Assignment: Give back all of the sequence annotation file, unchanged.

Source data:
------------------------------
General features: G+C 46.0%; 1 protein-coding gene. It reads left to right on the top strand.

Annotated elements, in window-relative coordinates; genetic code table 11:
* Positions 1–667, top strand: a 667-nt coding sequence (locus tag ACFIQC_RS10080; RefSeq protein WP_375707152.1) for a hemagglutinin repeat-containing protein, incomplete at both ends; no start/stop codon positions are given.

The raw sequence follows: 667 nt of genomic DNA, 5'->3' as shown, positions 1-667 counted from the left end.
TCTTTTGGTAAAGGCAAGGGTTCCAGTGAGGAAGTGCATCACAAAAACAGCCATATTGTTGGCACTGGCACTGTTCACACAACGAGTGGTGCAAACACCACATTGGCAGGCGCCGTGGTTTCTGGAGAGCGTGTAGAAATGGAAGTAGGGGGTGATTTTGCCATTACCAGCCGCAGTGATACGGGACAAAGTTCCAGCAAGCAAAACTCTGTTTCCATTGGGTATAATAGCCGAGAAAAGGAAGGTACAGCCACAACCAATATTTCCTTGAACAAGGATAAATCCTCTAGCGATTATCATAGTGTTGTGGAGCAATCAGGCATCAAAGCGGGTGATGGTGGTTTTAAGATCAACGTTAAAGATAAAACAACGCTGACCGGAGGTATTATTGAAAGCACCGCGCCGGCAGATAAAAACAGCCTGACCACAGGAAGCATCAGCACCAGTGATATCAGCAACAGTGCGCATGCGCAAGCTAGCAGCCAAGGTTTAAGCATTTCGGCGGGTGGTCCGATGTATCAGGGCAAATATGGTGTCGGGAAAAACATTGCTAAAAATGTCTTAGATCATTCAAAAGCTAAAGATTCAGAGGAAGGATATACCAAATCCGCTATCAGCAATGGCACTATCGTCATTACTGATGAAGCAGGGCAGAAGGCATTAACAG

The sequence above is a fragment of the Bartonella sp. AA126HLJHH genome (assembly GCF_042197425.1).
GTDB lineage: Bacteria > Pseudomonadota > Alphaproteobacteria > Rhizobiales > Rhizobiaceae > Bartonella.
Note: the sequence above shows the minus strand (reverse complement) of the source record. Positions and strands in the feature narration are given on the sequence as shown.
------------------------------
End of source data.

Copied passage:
General features: G+C 46.0%; 1 protein-coding gene. It reads left to right on the top strand.

Annotated elements, in window-relative coordinates; genetic code table 11:
* Positions 1–667, top strand: a 667-nt coding sequence (locus tag ACFIQC_RS10080; RefSeq protein WP_375707152.1) for a hemagglutinin repeat-containing protein, incomplete at both ends; no start/stop codon positions are given.

The raw sequence follows: 667 nt of genomic DNA, 5'->3' as shown, positions 1-667 counted from the left end.
TCTTTTGGTAAAGGCAAGGGTTCCAGTGAGGAAGTGCATCACAAAAACAGCCATATTGTTGGCACTGGCACTGTTCACACAACGAGTGGTGCAAACACCACATTGGCAGGCGCCGTGGTTTCTGGAGAGCGTGTAGAAATGGAAGTAGGGGGTGATTTTGCCATTACCAGCCGCAGTGATACGGGACAAAGTTCCAGCAAGCAAAACTCTGTTTCCATTGGGTATAATAGCCGAGAAAAGGAAGGTACAGCCACAACCAATATTTCCTTGAACAAGGATAAATCCTCTAGCGATTATCATAGTGTTGTGGAGCAATCAGGCATCAAAGCGGGTGATGGTGGTTTTAAGATCAACGTTAAAGATAAAACAACGCTGACCGGAGGTATTATTGAAAGCACCGCGCCGGCAGATAAAAACAGCCTGACCACAGGAAGCATCAGCACCAGTGATATCAGCAACAGTGCGCATGCGCAAGCTAGCAGCCAAGGTTTAAGCATTTCGGCGGGTGGTCCGATGTATCAGGGCAAATATGGTGTCGGGAAAAACATTGCTAAAAATGTCTTAGATCATTCAAAAGCTAAAGATTCAGAGGAAGGATATACCAAATCCGCTATCAGCAATGGCACTATCGTCATTACTGATGAAGCAGGGCAGAAGGCATTAACAG

The sequence above is a fragment of the Bartonella sp. AA126HLJHH genome (assembly GCF_042197425.1).
GTDB lineage: Bacteria > Pseudomonadota > Alphaproteobacteria > Rhizobiales > Rhizobiaceae > Bartonella.
Note: the sequence above shows the minus strand (reverse complement) of the source record. Positions and strands in the feature narration are given on the sequence as shown.